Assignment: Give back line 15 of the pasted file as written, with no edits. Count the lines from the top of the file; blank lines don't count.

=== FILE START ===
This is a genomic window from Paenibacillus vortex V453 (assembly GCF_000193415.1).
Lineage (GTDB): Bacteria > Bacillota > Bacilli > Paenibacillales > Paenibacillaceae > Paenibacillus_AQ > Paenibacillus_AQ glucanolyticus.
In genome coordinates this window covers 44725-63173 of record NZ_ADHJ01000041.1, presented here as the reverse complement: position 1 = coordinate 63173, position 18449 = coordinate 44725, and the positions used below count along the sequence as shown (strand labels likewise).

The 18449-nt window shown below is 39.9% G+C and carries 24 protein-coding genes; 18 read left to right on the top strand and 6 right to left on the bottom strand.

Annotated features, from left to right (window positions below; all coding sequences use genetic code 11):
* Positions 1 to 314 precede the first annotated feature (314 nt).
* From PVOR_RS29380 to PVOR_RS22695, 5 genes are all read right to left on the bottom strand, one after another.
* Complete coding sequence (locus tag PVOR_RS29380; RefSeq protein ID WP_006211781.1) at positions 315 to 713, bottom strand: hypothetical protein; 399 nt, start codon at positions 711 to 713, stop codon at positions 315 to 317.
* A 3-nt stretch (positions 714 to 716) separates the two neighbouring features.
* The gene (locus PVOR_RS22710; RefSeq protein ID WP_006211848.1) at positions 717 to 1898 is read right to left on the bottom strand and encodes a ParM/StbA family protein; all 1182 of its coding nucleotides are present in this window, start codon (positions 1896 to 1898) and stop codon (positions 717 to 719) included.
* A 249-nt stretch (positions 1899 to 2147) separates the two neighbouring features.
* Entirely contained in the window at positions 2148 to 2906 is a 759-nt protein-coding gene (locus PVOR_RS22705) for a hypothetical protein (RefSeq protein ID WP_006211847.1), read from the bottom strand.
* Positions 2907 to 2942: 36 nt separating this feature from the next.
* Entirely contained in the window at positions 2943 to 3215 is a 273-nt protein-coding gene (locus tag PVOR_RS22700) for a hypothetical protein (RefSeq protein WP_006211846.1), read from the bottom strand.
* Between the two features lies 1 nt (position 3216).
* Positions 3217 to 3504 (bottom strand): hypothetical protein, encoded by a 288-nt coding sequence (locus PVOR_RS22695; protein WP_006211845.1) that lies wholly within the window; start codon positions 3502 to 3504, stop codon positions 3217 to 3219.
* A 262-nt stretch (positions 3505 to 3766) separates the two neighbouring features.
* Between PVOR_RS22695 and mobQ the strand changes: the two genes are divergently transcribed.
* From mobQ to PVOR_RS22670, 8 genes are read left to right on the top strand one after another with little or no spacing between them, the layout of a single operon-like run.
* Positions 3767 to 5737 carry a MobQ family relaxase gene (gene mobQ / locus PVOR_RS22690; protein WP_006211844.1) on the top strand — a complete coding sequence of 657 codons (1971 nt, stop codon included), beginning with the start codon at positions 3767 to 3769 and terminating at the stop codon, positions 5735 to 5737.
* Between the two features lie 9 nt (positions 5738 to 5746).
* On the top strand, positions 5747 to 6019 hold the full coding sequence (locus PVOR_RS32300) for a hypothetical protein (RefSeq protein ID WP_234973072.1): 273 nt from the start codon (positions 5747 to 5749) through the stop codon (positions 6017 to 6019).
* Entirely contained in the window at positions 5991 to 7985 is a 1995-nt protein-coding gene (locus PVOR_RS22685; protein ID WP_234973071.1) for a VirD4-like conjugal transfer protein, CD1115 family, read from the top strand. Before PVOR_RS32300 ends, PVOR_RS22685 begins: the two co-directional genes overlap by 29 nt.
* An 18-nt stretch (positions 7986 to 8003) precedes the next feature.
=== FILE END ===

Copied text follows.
* Between the two features lies 1 nt (position 3216).